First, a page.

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Plant Growth Regulator and Daylength Effects on Preanthesis Main Shoot and Tiller Growth in Conventional and Dwarf Oat


This article in CS

  1. Vol. 43 No. 1, p. 227-233
    Received: Nov 28, 2001

    * Corresponding author(s): pirjo.peltonen-sainio@mtt.fi
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  1. Pirjo Peltonen-Sainio *a,
  2. Ari Rajalaa,
  3. Steve Simmonsb,
  4. Roger Caspersb and
  5. Deon D. Stuthmanb
  1. a MTT Agrifood Research Finland, Plant Production Research, FIN-31600 Jokioinen, Finland
    b Univ. of Minnesota, Dep. of Agronomy and Plant Genetics, 1991 Buford Circle, Borlaug Hall, St. Paul, MN 55108-6026, USA


Plant growth regulators (PGRs) alter tiller growth in cereals. This response may be dependent on daylength (DL). Standard height (HE) and dwarf oat cultivars were grown at 14- and 18-h DLs. Foliage was sprayed with chlormequat chloride (CCC) and ethephon at early growth stages to evaluate PGR effects on the growth of the main shoot and tillers. Two successive experiments with 10 replicates were arranged in two growth chambers (14-h and 18-h DL) at the University of Minnesota. Preanthesis main shoot and tiller HEs and dry weights (DWs) were measured. In Exp. 1, the numbers of leaves and green leaves were counted. Relative growth rate (RGR), relative elongation rate (RER), and shoot DW:HE ratio were measured. Plant growth regulators retarded growth of the main shoot in conventional oat cultivars without stimulating growth of T1 and T2 tillers. Response of the dwarf cultivar to PGRs was modest. Only ethephon enhanced T1 tiller growth at 18-h DL. However, PGR-treated plants had up to five more green leaves per plant at preanthesis due to stimulated leaf emergence on T3 and T4 tillers especially at the 18-h DL. In Exp. 1, PGR treatments reduced the DW to HE ratio, that is, shortened rather than strengthened the stem. In Exp. 2, measurements were made more frequently and ethephon first increased this ratio followed by a decrease. Thus, even though long-day conditions somewhat enhanced DW accumulation and stem elongation, few marked differences in oat response to PGR treatments were noted when comparing short- and long-day conditions.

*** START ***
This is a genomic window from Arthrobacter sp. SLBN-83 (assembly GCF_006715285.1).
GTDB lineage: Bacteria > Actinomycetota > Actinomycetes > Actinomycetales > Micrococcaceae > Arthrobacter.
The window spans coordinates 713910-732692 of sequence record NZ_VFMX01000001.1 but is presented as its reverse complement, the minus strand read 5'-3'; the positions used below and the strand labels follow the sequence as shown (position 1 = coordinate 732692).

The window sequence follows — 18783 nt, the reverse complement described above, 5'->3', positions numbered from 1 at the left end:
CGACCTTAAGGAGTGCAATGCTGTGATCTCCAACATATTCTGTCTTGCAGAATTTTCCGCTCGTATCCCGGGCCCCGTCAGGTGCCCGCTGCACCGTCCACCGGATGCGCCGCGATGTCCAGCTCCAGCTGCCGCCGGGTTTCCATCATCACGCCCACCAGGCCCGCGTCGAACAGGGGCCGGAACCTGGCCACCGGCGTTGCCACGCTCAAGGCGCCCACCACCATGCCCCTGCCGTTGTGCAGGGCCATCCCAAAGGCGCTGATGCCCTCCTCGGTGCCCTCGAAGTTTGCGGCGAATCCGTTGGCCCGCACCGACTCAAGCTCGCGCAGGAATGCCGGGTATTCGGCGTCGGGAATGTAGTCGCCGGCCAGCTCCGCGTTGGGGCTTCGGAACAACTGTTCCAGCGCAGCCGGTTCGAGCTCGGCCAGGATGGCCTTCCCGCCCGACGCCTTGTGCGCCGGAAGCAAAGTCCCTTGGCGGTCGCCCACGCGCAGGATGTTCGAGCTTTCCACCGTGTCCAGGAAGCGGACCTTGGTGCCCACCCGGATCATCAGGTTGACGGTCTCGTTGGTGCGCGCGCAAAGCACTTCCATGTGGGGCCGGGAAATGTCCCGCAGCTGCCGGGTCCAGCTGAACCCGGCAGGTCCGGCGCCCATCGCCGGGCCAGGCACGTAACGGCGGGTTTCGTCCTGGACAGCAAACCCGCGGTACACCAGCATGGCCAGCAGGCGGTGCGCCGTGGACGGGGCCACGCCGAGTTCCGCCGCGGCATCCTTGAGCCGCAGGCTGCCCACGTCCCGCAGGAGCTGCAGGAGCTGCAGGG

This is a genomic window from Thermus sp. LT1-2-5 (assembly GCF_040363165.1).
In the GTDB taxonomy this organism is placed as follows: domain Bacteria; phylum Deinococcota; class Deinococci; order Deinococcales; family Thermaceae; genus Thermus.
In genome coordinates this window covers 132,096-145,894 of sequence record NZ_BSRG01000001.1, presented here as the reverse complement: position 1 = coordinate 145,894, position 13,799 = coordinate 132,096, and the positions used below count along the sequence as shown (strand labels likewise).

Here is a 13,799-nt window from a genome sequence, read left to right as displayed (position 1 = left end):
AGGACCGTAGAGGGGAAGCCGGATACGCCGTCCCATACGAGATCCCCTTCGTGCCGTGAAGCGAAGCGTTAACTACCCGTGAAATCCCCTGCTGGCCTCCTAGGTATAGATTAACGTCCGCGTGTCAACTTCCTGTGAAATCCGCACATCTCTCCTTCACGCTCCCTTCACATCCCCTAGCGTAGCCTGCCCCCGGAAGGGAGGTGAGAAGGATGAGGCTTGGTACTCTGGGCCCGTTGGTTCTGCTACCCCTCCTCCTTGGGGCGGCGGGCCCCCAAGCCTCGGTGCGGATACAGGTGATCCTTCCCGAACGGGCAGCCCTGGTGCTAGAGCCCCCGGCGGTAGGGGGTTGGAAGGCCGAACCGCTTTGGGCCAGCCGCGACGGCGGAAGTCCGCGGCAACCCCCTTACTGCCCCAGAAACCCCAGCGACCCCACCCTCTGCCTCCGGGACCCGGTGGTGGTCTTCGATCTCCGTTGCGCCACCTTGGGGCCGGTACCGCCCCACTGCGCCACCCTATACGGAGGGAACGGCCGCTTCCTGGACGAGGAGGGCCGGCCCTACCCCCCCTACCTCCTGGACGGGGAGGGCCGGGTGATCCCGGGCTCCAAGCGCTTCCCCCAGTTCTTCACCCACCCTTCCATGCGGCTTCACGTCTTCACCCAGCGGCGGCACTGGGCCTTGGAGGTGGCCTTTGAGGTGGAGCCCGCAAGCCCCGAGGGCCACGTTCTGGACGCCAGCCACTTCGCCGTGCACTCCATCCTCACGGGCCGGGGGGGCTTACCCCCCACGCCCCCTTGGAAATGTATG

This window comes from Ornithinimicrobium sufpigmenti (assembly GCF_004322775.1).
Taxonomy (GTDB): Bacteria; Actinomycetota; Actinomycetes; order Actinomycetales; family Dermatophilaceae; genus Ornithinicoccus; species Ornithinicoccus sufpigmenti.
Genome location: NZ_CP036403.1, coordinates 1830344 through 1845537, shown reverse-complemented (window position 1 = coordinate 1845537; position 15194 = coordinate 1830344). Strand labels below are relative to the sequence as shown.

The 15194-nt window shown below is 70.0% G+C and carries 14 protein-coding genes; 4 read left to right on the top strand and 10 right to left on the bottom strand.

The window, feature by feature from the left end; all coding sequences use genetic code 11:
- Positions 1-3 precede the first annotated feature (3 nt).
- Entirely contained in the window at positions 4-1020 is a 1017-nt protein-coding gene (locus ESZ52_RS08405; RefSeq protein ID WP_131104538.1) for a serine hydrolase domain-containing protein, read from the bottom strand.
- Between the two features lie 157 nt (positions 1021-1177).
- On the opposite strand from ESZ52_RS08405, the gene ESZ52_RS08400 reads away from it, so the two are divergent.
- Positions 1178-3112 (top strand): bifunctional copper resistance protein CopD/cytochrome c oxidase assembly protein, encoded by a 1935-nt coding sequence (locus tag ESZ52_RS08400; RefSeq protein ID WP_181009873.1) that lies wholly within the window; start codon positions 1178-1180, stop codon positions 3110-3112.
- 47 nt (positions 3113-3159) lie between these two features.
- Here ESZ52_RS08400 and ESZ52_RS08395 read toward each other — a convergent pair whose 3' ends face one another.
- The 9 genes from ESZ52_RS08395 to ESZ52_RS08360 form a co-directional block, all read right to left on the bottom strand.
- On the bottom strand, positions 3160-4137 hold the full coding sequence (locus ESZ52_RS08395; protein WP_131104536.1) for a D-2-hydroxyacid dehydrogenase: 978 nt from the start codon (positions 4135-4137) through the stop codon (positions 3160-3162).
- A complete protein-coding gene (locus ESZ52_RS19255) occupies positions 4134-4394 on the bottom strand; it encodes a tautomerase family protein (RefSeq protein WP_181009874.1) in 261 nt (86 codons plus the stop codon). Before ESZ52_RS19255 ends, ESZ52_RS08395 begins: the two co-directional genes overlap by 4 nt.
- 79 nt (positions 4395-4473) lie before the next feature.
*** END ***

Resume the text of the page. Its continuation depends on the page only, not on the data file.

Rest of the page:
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Copyright © 2003. Crop Science Society of AmericaPublished in Crop Sci.43:227–233.